One dead, two injured after explosion in East Campus neighborhood

Friday, March 14, 2008 | 11:25 a.m. CDT; updated 9:38 a.m. CDT, Monday, July 21, 2008
Firefighters work to extinguish flames after the explosion at 308 McNab Drive.

COLUMBIA — A neighbor burst into an elderly couple's East Campus home after it exploded Friday and tried heroically to free a retired MU professor from the burning debris.

John "Jack" Kennedy, of 1809 Cliff Drive, was coming home in a shirt and jeans from a trip to the supermarket when he was halted by the shock wave from the explosion in a house two doors down, said his wife Nancy, 73.

Safety tips on natural gas

Fire investigators have not determined the cause of the explosion, Columbia Fire Battalion Chief Steve Sapp said. Following phone calls from the public, the department offered these basic safety tips on natural gas. • If you smell natural gas in a building, leave and call 911 from a phone outside the building. Do not turn on lights or appliances because this action may cause enough spark for ignition of the gas. • If you smell natural gas outside, call 911 from an area where you no longer smell the gas. • Have appliances that use natural gas checked by qualified service personnel to ensure they are working correctly. • Have qualified personnel check the plumbing system inside your home to ensure that it is in good condition, that fittings and joints are tight, and that piping has not suffered any physical damage. • Natural gas has a distinctive smell. Gas companies add the chemical Mercaptan to the gas to give it an odor most people describe as rotten eggs. If you smell gas, leave the building and call 911 to allow emergency personnel to investigate.

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Residents blocks away said they too could feel the blast.

Debris was scattered anywhere from 100 to 150 feet away from the home, said Battalion Chief Steve Sapp.

"I was bringing in my groceries, and I hardly got to the step," said Nancy Kennedy. "If you've ever lived in a war zone, you would know what it was."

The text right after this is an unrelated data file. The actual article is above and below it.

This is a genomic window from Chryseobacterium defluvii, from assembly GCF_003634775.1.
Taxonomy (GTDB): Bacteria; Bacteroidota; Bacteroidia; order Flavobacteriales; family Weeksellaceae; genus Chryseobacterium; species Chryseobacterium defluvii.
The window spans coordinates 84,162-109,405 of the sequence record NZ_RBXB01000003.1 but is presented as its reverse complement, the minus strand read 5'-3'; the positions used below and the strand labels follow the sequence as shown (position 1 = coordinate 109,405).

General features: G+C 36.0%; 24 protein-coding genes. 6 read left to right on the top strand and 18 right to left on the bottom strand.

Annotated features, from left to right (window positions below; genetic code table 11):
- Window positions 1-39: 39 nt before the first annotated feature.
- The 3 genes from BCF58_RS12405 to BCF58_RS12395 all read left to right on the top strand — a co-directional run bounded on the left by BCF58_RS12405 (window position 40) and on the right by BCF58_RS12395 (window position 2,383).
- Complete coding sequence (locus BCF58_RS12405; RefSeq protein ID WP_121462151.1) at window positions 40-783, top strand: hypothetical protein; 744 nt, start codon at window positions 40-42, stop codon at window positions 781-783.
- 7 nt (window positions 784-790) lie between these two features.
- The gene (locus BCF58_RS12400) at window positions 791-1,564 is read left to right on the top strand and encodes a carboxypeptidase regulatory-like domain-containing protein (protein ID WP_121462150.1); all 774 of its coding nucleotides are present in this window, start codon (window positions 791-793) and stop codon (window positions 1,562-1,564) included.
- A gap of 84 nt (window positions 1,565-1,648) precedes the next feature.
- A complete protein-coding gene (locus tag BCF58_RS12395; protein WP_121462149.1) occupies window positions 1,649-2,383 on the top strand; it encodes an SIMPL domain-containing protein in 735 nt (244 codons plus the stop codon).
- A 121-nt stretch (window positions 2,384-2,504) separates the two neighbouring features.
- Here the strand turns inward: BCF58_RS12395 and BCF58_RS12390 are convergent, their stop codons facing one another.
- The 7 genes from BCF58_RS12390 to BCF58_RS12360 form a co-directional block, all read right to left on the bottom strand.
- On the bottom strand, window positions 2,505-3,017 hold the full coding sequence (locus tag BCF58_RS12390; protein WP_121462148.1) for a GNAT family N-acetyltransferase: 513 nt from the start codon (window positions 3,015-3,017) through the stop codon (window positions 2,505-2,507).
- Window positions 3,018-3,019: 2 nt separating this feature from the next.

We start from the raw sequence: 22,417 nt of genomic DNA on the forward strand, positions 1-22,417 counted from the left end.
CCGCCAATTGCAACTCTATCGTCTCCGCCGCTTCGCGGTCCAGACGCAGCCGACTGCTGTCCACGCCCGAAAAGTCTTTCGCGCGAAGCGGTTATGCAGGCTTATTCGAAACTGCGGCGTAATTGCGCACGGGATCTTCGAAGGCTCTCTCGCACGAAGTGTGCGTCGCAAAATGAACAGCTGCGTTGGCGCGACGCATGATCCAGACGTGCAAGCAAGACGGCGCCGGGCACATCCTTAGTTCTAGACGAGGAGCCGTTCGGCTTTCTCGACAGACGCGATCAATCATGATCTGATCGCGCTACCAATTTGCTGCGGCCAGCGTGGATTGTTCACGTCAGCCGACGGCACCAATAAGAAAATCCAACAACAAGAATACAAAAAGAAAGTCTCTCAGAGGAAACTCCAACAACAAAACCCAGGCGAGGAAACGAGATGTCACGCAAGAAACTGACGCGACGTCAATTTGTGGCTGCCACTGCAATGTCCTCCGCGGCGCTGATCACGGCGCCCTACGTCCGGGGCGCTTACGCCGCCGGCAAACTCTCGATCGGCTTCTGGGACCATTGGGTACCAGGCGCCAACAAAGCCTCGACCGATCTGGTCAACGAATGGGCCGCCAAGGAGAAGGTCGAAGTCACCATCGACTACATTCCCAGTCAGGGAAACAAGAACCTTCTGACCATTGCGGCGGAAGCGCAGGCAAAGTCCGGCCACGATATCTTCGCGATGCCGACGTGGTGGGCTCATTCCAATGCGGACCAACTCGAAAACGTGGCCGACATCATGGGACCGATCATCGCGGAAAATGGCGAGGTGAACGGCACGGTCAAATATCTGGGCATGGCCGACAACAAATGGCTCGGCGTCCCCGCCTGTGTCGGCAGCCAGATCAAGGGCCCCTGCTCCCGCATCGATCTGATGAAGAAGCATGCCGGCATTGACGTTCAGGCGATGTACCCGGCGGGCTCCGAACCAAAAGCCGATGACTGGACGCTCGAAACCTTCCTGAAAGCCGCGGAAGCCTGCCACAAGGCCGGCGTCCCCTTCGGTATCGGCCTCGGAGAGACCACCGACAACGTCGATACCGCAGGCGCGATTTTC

Her 80-year-old husband rushed past the homes that separated his from 308 McNab Drive where Merna and Carl Sneed lived.

By the time he arrived, Merna Sneed, 84, had been blown out of the house. Merna's husband, Carl, was trapped between the first floor and the basement, Sapp said. The two-story home's first floor had partially collapsed because of the heat and fire.

Chest deep in debris, Carl Sneed reached out and struggled to grasp Jack Kennedy's hand, Kennedy told investigators.

"He tried a couple of times before the heat of the fire forced him to back away for his own personal safety," Sapp said about Kennedy. "We'll probably never know the exact condition (Carl) was in."

Columbia firefighters arrived several minutes after Kennedy had been pushed out of the house by the intense heat at about 11:20 a.m. Kennedy suffered minor burns to his scalp.

AmerenUE and Columbia Water & Light employees were at the scene almost immediately after the firefighters.

By then, Sapp said, a plume of smoke was 20 to 30 feet high, thick, black smoke billowing into the sky.

Sapp said it was the first explosion of this magnitude in Columbia since the 1970s. The cause of the explosion is still under investigation. Natural gas among other possible causes are still being considered.

Rescue efforts were hampered by the narrowness of the street, Sapp said.

However, those issues were resolved within minutes.

"(Firefighting efforts) were futile after the first few minutes after we arrived," Sapp said. "We went into rescue mode, but there was no way that firefighters" could get inside the building.

Columbia fire fighters Delwyn Duncan and Jeff Kaufmann went around to the back of the house only to find Merna Sneed trapped underneath debris.

They immediately rushed her to an ambulance and then to University Hospital. As of Friday night, she was still listed in critical condition in the hospital's burn unit. According to a news release from the Columbia Fire Department, burns cover more than 30 percent of her body.

The heat was so powerful it burned the back of Columbia firefighter Ben Trutken's ears, Sapp said.

The Columbia Fire Department successfully smothered the fire about an hour later.

Investigators found the body of Carl Sneed, 87, in the basement of the house.

Police were able to briefly interview Merna Sneed.

"(She's) gone through some surgeries," Sapp said. "It's doubful that we'll be able to talk to her at least for a day or so depending on how she is progressing."

In the meantime, neighbors, family members, friends and rescue workers are feeling the effects of this tragedy.

"We're saddened we couldn't get to Carl earlier," Sapp said. "Sometimes that's the way things work out."

The department planned to nominate Kennedy for the Citizen's Heroism Award.

If you have information about the explosion or witnessed it, please call the Missourian news desk (573) 882-5720 or e-mail

The Missourian will continue to update this story as more information becomes available.

-- Jonathon Braden, Lauren Fredman, Annie Harp and Matt Harris contributed to this report.

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